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Old 07-17-2017, 06:38 PM   #31 (permalink)
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I did a final project that involves these calculations, and a machine shop. It was fun. I'll see if I can post some good numbers and derivations this week... Pm me if I forget! I do fluids and mechanics all day now, so it's gotten pretty straightforward.

thanks. that would be awesome
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Old 07-17-2017, 08:08 PM   #32 (permalink)
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ok, just thought of this. the force 124lbs i calculated, is that the force the paintball HAS at that distance or the force that accelerated it???
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Old 07-17-2017, 08:16 PM   #33 (permalink)
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Ok, so basic parameters:
I'd start with a paintball mass of 3.0g, as that's about average. I'd use a chamber pressure of 60psig, and a chamber volume of 1.5 cubic inches. Those are relatively average, but should be altered as needed. Then, you have diameter, which gives area (and remember, force = Pressure x Area, in the plane of action, so it's just acting on the circular cross section, so .688" diameter), and you have the oft-forgotten barrel length.

I'd set up a Riemann sum for simplicity, with a timestep of 5 milliseconds. Take your initial chamber pressure to get your initial force, to give an initial acceleration, given an initial velocity and position of 0. From here, you can derive the velocity at the next timestep (5ms), and then your position can be simply approximated as change in time (5ms) x average velocity (average of your velocity at 5ms, and velocity at 0ms).

Here's where the rubber meets the road- as your position changes, your chamber volume now includes all the space in the barrel behind the paintball. Your pressure remains constant throughout that volume, but if your volume doubles, your pressure is now half. Thus, your force decreases as the paintball moves down the barrel.

Keep stepping through, until you get to a position that's equal to your barrel length (assume an unported barrel that perfectly matches, to start). Your velocity should be around 280ft/sec, or 85m/s, at this point if you have your chamber pressure and volume set up correctly, and the equations are checking out. Once the paintball leaves the barrel, obviously pressure is now 0, thus force is now 0.

It's basically a force, integrated over time. Calc 1/ Physics 1 stuff, but challenging to set up correctly.


Downrange:

It's a lot easier. Calculate energy and momentum based on mass and velocity (muzzle velocity is 280 ft/sec, mass is 0.3g) and that's a pretty straightforward calculation. Then your impulse is derived from energy and contact time. Wikipedia and Engineer's Edge are both great resources to help remember the equations precisely; I use both monthly. https://en.wikipedia.org/wiki/Impulse_(physics)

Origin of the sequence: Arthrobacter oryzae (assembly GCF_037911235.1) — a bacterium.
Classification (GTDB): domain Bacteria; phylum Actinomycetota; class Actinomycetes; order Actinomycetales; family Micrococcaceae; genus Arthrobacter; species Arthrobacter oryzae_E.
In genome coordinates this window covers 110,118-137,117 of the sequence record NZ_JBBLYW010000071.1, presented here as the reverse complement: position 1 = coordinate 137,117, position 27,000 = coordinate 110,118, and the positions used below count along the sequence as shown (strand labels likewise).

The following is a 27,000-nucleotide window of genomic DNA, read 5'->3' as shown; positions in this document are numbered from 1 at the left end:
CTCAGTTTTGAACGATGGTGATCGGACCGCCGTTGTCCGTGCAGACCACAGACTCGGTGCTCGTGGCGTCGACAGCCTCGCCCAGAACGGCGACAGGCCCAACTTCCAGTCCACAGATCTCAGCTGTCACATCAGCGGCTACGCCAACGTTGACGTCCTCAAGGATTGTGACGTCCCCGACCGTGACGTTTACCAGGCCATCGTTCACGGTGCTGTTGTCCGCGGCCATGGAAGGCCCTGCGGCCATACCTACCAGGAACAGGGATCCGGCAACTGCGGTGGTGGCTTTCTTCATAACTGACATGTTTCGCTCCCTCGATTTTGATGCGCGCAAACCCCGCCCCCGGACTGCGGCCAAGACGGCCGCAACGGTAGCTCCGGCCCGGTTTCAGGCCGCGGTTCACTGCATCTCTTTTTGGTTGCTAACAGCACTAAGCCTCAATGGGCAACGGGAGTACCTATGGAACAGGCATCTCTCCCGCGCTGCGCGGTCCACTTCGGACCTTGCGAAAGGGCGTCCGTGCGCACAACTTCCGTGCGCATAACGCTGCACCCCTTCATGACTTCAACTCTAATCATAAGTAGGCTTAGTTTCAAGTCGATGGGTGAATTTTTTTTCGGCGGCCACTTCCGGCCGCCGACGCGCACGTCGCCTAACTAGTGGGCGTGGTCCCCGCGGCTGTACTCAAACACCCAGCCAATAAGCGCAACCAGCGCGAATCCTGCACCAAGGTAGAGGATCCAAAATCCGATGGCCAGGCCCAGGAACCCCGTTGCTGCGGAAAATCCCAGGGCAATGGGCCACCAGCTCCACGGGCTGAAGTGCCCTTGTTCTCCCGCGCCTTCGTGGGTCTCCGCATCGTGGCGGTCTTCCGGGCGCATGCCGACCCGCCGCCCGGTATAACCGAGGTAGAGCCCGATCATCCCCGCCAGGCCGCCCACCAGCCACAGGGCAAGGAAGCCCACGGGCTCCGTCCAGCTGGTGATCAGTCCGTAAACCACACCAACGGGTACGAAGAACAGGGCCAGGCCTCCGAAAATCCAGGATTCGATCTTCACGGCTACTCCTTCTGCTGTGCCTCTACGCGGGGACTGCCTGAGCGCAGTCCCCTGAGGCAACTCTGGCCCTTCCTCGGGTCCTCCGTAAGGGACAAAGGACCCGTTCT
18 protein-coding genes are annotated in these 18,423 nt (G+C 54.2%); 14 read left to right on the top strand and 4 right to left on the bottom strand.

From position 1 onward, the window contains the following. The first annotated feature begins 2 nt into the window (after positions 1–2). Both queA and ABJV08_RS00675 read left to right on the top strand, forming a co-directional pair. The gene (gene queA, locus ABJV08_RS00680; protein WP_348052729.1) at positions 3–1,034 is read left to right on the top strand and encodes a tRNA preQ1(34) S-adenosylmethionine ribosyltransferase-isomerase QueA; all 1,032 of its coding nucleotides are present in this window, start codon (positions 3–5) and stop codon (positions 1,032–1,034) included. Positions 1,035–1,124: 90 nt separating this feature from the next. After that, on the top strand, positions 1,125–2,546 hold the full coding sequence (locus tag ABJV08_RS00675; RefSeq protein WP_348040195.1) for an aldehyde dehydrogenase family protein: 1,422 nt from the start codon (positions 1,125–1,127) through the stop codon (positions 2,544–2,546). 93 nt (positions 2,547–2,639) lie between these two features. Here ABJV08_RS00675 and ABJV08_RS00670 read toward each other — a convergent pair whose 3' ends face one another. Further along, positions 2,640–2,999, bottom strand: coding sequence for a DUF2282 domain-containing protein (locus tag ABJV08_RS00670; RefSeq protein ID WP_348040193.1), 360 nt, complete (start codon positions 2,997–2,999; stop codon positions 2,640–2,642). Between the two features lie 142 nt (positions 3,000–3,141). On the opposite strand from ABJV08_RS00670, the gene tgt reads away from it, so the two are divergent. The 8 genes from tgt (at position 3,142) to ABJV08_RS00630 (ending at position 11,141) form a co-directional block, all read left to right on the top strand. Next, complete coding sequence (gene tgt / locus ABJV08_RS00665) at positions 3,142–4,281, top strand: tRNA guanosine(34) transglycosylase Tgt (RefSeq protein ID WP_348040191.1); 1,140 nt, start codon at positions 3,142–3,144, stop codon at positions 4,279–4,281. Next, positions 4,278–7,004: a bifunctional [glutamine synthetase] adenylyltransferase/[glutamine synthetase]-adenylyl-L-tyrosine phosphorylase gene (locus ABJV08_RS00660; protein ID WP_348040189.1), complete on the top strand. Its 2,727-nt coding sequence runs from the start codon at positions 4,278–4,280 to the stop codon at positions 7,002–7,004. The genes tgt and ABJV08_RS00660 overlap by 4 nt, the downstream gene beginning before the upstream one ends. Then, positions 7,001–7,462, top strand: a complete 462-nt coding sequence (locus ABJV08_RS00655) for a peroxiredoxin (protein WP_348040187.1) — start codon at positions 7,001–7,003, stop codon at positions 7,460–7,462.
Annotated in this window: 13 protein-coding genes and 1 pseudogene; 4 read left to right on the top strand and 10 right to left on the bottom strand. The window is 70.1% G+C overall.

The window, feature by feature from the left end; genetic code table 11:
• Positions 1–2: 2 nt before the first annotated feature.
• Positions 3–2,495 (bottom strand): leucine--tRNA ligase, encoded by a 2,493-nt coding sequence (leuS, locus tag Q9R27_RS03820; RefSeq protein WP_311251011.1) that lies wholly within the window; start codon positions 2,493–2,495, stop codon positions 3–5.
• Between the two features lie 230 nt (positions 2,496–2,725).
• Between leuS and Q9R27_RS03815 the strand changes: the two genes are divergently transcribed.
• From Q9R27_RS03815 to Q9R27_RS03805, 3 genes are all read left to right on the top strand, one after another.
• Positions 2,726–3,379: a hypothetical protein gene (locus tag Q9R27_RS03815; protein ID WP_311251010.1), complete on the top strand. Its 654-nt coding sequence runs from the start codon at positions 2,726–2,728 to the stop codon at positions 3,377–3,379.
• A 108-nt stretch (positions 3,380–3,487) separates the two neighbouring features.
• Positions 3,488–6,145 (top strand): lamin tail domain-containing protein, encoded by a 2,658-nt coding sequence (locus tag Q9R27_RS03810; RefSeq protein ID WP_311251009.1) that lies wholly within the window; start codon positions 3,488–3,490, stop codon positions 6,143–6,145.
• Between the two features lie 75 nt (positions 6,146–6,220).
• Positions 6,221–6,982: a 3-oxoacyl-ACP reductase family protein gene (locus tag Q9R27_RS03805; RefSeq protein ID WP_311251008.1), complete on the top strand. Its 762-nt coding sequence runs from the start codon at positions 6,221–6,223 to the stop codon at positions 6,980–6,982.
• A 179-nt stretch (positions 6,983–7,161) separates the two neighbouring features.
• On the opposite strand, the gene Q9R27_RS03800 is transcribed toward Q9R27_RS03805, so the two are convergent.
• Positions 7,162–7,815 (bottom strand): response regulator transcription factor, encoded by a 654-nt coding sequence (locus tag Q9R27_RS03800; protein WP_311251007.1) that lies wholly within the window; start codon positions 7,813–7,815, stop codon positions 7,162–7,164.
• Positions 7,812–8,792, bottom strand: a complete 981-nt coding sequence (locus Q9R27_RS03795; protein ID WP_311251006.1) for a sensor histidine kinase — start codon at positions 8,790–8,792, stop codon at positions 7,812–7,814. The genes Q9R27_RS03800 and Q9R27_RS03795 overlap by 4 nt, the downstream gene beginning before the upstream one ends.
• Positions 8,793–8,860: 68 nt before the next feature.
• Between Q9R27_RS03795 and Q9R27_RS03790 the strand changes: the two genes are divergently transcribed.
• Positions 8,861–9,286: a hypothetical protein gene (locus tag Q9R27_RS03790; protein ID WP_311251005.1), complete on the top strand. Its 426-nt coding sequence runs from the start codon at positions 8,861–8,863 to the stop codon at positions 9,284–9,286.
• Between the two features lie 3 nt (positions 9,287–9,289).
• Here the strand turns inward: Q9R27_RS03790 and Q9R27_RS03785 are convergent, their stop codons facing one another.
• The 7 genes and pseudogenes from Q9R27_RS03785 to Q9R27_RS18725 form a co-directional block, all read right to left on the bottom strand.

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Last edited by flyweightnate; 07-17-2017 at 08:21 PM.
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Old 07-17-2017, 08:52 PM   #34 (permalink)
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i can do all thos calculations. i will start asap. i do have one side question... 60PSI is so small, how does it make the paintball shoot out at 300fps?? or is the 60PSI used to just power the mechanical hammer that creates more pressure in the powertube to launch the ball??

this feels like a partial pressure situation.. p1/v1=p2/v2 type of thing. I know if you take a small pressure then cram it into a small volume, you can create more pressure

i know this is a complecated question and i thank all of you. im doing this because my physics has been untouched for 3 years haha. funny thing is, never needed physics in diff eq, calc 3 or linear algebra.... oh and i guess i didnt need spelling either haha

EDIT

yeah i calculated the momentum to show a point to someone but then i started thinking.. again and now look wheres im at haha

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Old 07-17-2017, 10:21 PM   #35 (permalink)
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Originally Posted by LT72884 View Post
i can do all thos calculations. i will start asap. i do have one side question... 60PSI is so small, how does it make the paintball shoot out at 300fps?? or is the 60PSI used to just power the mechanical hammer that creates more pressure in the powertube to launch the ball??

this feels like a partial pressure situation.. p1/v1=p2/v2 type of thing. I know if you take a small pressure then cram it into a small volume, you can create more pressure

i know this is a complecated question and i thank all of you. im doing this because my physics has been untouched for 3 years haha. funny thing is, never needed physics in diff eq, calc 3 or linear algebra.... oh and i guess i didnt need spelling either haha

EDIT

yeah i calculated the momentum to show a point to someone but then i started thinking.. again and now look wheres im at haha
60 psi is a tremendous amount of pressure considering the small area it has to work in and the lightweight projectile it needs to move... and that number, IIRC, is specific to Automags... I believe the article also mentions the old shoebox Shockers as having an actual breech pressure of roughly 100psi.

Back in the day, Tom Kaye spent a lot of time measuring stuff.

Spend some time on ZDSPB.com and check out the marker animation section.
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Old 07-18-2017, 10:25 AM   #36 (permalink)
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60 psi is a tremendous amount of pressure considering the small area it has to work in and the lightweight projectile it needs to move... and that number, IIRC, is specific to Automags... I believe the article also mentions the old shoebox Shockers as having an actual breech pressure of roughly 100psi.